Kevin: With you interview, can you talk a little bit about how did your interview go? What things came up? And what were some of the questions that remembered? Do you remember and questions to that.
Dr. Tamer: You know, of course, the usual typical questions like any interview has like, why did you pick medicine? Or are you good with people skills? Are you good with, are you caring with patients? And then there are those programs that you know have good interviewers and they try to ask you some medical related questions, see how experienced you are because they don’t have the benefit of having you in a rotation program to see how you do. So, they’ll ask some clinical scenarios.
Kevin: Any clinical scenarios.
Dr. Tamer: Definitely. What do you do? There are two patients in the hospital, two in the morning, sits up complaining shortness of breath. You’re called as the on-call physician, what do you for the patient? What test do you wanna order? What is your type of diagnosis for the patient? What do you wanna give right away for the patient? Patient with shortness of breathe. See chest exacerbation and giving some lasix, dosome blood test. You do some x-ray, you know, some basic stuff like that. It’s good to familiarize yourself with that.
Kevin: They’ll see if they can go through these?
Dr. Tamer: Yeah, they wanna if have the real deal. If you don’t look like you know what you’re talking about, they’d think, oh, it’s gonna be a bad resident, you know, cos some programs are like, other programs, they trust your board scores and they don’t do that. And some interviewees who have good scores, they look like that, that that’s like an insult. You have my score. You have my med-school and rotation scores and clerkship scores, I don’t like that you’re doing that, you know. You must have a lot of people with high scores, but did bad in your program. What does that say in your program? Some foreign grads will act that way.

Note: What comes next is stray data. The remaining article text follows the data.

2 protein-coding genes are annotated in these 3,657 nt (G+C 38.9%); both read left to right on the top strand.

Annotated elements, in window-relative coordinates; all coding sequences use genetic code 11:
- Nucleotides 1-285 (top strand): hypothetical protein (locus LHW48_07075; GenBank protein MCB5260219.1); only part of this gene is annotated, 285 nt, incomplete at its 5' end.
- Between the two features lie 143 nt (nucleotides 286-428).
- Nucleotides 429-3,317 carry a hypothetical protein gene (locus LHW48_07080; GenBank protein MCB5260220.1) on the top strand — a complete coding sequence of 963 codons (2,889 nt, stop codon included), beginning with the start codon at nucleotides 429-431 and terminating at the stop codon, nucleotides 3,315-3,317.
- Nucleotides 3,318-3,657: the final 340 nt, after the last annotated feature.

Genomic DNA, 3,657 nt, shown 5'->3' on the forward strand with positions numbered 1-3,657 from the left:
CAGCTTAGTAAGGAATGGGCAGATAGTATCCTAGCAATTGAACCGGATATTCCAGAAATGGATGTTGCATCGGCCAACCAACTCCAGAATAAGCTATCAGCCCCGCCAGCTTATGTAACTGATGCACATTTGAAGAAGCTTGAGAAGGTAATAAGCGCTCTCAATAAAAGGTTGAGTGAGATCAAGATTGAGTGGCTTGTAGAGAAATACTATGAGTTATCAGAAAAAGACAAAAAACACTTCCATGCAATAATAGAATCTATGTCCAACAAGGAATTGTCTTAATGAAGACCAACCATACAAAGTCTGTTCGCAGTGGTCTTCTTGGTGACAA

Kevin: ..will take it that way. Why this thing to show that though
Dr. Tamer: Definitely not, unless you’re a strong applicant who has many interviews and you’re gonna match somebody. For sure, most people don’t fall into that range, and so you definitely want to be a good interviewee. And that’s also a good thing to do being a good, having a good interviewee skills is very important when you’re with patients, you know, how emphatic are you to patients, how well you listen and understand what they’re telling you because most of the time, most of the diagnosis is from what they tell you. It’s not what you’re thinking, you know. And so, that’s a very important thing for a physician, to listen and be a good listener.
Kevin: Yeah, not just making conclusions without listening to what they’re saying first. Dr. Tamer: Definitely.
Kevin: I wanna attest to that. We talked a little bit about mistakes people make as foreign grads, what would you say to, you mentioned a little bit about choosing in terms of what specialty you’re going for. Can you talk a little bit about that.